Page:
Exhibition of fire and sound approaching
Tim Brody - Associate Editor
An extravaganza of fire and sound is coming to Sioux Lookout and the whole community is invited to attend.
Sioux Lookout artists Nadine Arpin and Eric Hansen, along with artists Ed Janzen of Windsor and Debbie Metzler of Thunder Bay, have each created fire sculptures which they will display March 24, at 8 p.m., on Ball Diamond A, located at 87 Third Avenue.
Khione and Jakean (Sioux Lookout’s Piper Jewell and Keaton Mason) have been commissioned to create a soundscape piece. Arpin said this will be a projection presentation which will thematically complement the Shape Shift exhibition.
Explaining fire sculptures, Arpin informed, “Essentially they are wooden structures built with straw, wire, screws, etc., and then set on fire. They will range in size, 10 by 10 feet and larger. Some of them will have kinetic movement. These objects are one offs and will burn anywhere from three to 10 minutes at various degrees.
“The pieces are a form of performance art in a way. The fire becomes their spirit, if you will, and the fire will also consume them. What people will see is this process.”
“Back in 2014 I was participating in a media arts jury,” Arpin said. “Ed Janzen and I sat next to one another. We got to talking, as one does, and he told me about his fire sculpture art with a fire sculpture festival held in Windsor, Ontario in the fall. I had heard of Burning Man, of course, but had never seen anything like what Ed was describing.
“Ed suggested coming to Sioux Lookout and holding an exhibition. I was in. We agreed to make it happen although I suggested making it a winter/spring event and not during the fall.
“It was only this past fall the planets finally aligned and we seriously began to pursue support from the Ontario Arts Council and our community. Mid-February we received the amazing news that our proposal was awarded an arts grant,” Arpin explained.
Eric Hansen has built a transitional burning person. “There will be moving pieces and farming utensils. Lots of hinges, springs, and things to make this happen. He will be decked out as a gardener/farmer. Layered burning material down to some skeletal metal parts. He will be called the Transfarmer. Spring time sacrifice to all the gardeners out there. Bringing life from ashes,” Hansen commented.
Arpin said, “Janzen’s sculpture will be of a ladder in exaggerated perspective that joins the earth to the sky.”
“I am interested in the cycle of creation and destruction. The fire spirit climbs up the ladder and eventually destroys it – splitting and breaking it apart,” Janzen explained.
Metzler described her creation. “My fire sculpture is called Raven Flight”.
Metzler’s Raven will have outspread wings making the sculpture look as though it is in flight. The sculpture is approximately 25 feet long with a wing span of about 20 feet.
“Ravens shape space and time – everything fire touches changes. A blazing raven in flight celebrates transformation, lighting up the darkness, giving life to new ideas and adventures. Do not fear the dark, the raven with guide you,” she said.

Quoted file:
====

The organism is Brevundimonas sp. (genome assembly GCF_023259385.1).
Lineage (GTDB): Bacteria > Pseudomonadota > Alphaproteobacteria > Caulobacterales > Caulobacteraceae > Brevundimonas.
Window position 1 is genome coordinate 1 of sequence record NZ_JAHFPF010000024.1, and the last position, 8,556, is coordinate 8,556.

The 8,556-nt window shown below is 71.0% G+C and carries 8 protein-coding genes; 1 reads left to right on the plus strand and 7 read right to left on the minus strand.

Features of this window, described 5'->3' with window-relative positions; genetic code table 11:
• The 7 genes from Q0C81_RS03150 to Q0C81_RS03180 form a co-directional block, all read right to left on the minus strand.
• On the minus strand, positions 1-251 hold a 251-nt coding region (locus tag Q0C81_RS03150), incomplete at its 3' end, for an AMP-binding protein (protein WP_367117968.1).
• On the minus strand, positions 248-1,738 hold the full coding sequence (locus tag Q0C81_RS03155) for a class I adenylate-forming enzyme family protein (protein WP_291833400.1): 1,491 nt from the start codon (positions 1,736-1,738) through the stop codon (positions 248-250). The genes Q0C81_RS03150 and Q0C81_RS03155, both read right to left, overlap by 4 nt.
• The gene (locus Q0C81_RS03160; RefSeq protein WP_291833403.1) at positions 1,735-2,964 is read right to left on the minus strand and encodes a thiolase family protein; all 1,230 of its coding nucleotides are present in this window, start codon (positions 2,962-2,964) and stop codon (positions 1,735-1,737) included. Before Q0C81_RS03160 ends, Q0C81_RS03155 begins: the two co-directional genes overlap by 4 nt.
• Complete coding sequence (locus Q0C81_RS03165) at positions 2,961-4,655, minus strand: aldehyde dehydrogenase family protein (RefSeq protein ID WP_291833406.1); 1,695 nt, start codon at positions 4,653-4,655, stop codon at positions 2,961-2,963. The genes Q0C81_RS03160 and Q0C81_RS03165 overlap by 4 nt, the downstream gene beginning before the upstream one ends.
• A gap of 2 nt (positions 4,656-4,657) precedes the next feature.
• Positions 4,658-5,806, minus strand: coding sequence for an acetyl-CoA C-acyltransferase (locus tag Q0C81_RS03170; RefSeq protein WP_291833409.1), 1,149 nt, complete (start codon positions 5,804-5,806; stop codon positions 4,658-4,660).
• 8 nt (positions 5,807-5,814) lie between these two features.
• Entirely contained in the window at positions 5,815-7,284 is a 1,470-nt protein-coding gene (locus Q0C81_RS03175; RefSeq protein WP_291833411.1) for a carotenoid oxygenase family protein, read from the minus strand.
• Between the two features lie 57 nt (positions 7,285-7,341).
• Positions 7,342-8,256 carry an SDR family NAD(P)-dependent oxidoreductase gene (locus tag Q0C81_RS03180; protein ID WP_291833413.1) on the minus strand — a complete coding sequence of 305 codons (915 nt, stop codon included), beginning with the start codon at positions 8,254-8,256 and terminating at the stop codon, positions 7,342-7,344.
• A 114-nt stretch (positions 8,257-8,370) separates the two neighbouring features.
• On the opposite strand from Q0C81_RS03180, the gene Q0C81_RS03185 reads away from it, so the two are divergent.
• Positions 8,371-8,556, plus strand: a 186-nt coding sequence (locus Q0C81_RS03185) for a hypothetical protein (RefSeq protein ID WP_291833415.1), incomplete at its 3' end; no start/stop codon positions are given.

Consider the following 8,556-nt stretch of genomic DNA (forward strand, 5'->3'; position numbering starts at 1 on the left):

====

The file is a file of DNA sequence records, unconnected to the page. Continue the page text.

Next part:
Arpin shared, “Mine is called Rise Up. It will be a large skeleton marionette which will dance to a Red River jig as it burns. The skeleton represents humanity regardless of race, gender, or age. The Red River jig is a nod to my Metis heritage and my connection to Turtle Island. We live in trying times and these fires are meant to free the spirit of its earth bond if only for a moment.
“Ed Janzen is the only artist who is experienced in building these sculptures,” Arpin said. “The other three of us have never done this before.”
Arpin said Janzen helped mentor her and each of the other artists as they created their masterpieces, which range from 10 to 30 feet in length.
Asked about the name of the event, Shape Shift, Arpin informed, “It was a collective process among the four of us. Fire is such an important symbol to every culture, to the human race. Thematically the exhibition is looking at transformation. Fire, by its nature, changes everything it touches; it literally shifts the shape.”
The exhibition will be 45 minutes to an hour in length.
“We encourage people to come at eight or just before it gets dark to see the sculptures before they burn,” Arpin suggested.
March 25 has been set aside as a rain date for the event.
“This is a free event for everyone,” Arpin added. “We would like to acknowledge the generous support of the municipality for providing us the use of the ball diamond and its support staff to clear the area. The municipal fire department is working as a partner to ensure proper safety measures. In addition, we have the sponsorship of DJ’s Gas Bar Ltd.
“Digital Creator will document the event with video and photos.
“Additional support comes from graphic designer Klaus Rossler and Tony Kay, our sound technician, and all our volunteers. Finally, we are grateful for an Ontario Arts Council grant which has provided IgniteArt Collective the financial means to create this premier event in NWO.”
Arpin concluded, “We want this event to become an annual exhibition and encourage more people to participate next year. We want this to grow and become an extraordinary event happening here in Sioux Lookout. This is the dream.”